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Influenza, also known as the flu is a very contagious infection of the nose, throat, and lungs caused by the influenza virus. It is also sometimes called Influenza A or Influenza B.

People often use the term “stomach flu” to describe a viral illness where vomiting or diarrhea are the main symptoms. This is incorrect, as the stomach symptoms are not caused by the flu virus. Flu infections are primarily respiratory infections. What we casually call the stomach flu is actually caused by food poisoning.

Symptoms of Influenza

The flu usually begins abruptly. Headache, fatigue and a dry cough are usually the initial symptoms of the flu. Muscles may ache and a sore throat may develop. A high fever may accompany a stuffy nose. Body temperature typically rises to between 102 to 106 degrees Farenheit.

Other less typical symptoms that are associated with influenza are nasal discharge, wheezing, a rattling cough, chills, sweating, vomiting, dizziness and loss of appetite.

If you are already ill with another chronic condition such as asthma or arthritis it may be more difficult to breathe while you have the flu.

The fever usually lasts for a day or two but the entire illness usually runs its entire cycle in five to seven days. Usually between day 2 and day 4 of the illness the aches, pain and headaches subside and the respiratory symptoms such as the cough and runny nose increase. This is evidence of the body trying to rid of itself of the virus.

What Causes Influenza?

The flu usually arrives in the winter months. The most common way to catch the flu is by breathing in droplets that contain the flu virus when other people cough or sneeze. It can also be spread if you touch a surface such as a phone or faucet that has the virus living on it and then touch your own mouth nose or eyes.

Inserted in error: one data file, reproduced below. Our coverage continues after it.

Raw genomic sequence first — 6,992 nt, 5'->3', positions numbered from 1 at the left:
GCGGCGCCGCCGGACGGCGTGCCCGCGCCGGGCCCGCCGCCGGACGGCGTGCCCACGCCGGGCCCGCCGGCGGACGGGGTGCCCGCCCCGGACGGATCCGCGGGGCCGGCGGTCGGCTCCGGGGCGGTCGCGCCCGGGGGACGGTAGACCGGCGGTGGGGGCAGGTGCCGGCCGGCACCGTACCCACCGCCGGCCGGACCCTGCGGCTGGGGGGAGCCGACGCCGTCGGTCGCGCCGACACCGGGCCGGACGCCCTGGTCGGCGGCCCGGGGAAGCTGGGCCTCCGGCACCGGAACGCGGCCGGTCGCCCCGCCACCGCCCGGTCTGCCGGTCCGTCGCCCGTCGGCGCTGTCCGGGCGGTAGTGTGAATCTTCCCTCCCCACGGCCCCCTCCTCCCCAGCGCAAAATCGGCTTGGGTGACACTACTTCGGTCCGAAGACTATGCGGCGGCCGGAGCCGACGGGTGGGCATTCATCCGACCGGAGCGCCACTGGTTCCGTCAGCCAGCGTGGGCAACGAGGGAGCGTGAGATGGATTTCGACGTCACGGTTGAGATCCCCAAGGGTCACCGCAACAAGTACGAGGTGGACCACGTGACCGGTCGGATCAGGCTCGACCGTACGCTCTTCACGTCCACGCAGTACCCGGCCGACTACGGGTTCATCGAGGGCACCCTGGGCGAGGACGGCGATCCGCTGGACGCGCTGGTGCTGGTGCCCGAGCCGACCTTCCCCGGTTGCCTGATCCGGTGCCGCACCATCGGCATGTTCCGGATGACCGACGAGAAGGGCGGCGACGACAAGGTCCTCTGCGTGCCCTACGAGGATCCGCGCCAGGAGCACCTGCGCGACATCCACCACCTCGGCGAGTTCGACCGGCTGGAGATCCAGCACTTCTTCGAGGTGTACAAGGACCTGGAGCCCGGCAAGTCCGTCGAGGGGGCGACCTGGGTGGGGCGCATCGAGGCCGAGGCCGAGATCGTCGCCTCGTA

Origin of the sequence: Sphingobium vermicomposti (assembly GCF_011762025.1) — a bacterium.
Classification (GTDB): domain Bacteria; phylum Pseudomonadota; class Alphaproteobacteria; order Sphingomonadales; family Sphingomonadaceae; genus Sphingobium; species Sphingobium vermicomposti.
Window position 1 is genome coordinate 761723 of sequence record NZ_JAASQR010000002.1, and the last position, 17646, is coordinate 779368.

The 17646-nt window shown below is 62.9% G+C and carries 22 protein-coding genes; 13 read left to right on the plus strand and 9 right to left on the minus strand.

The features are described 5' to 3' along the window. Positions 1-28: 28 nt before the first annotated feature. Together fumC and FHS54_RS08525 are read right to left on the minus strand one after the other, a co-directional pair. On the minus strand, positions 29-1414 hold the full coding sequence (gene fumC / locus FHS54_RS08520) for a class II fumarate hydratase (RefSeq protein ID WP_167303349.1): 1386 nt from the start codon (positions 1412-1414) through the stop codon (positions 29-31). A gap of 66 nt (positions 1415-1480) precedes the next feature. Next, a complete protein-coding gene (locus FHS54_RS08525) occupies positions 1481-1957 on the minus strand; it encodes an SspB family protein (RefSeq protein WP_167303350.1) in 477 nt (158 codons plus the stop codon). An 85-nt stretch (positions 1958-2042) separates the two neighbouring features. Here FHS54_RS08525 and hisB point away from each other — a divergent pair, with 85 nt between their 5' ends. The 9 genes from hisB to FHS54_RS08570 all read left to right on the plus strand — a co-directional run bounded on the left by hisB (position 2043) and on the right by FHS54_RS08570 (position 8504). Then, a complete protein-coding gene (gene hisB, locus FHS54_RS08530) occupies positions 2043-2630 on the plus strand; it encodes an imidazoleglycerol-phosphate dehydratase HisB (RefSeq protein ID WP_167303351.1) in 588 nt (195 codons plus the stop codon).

As the flu spreads through the air and is very contagious, it often strikes an entire workplace or school at once.

Anyone at any age can have serious complications from the flu, but those at highest risk include those over fifty years old, children under six months old, women in their second trimester of pregnancy.

Anyone with chronic heart, lung, or kidney conditions, diabetes, or weakened immune system is also more at risk for complications if they contract the flu

Care and Treatment

Most cases of flu resolve themselves within a week if you take the following steps –

Stop whatever you are doing and go home at the first sign of fever, dizziness and fatigue. Get plenty of rest. Drink plenty of liquids. You can take pain relievers like ibuprofen for headache.

It is essential that you don’t smoke or drink alcohol while ill with the flu as these substances weaken your immune system and also dehydrate you.

Don’t take antibiotics unless they are absolutely necessary to treat another infection in your body. Antibiotics, which treat bacterial infections, can weaken your body’s defenses when it comes to trying to fight a viral infection like the flu.

If the flu is diagnosed within 48 hours of when symptoms begin, especially if you are high risk for complications, taking antiviral medications may help shorten the length of symptoms by approximately a day.

Flu Usually Resolves in a Week

In most individuals who are otherwise healthy, the flu goes away within 7 to 10 days.

Possible complications of the flu include pneumonia, encephalitis (which is an infection of the brain), bronchitis, sinus infections and ear infections.

For more information about how to prevent and cope with the flu visit the Pinewood Natural Healthcare Centre website that has a list of full services and products at You can also call our Toronto Office at  (416)-656- 8100. We also have an office in Pickering, Ontario at (905)-427-0057. Send an email to and we would be happy to answer any question that you have about our holistic health services which includes, homeopathy, herbal remedies,  naturopathic testing, acupuncture, weight loss programs and many other common naturopathic treatments.

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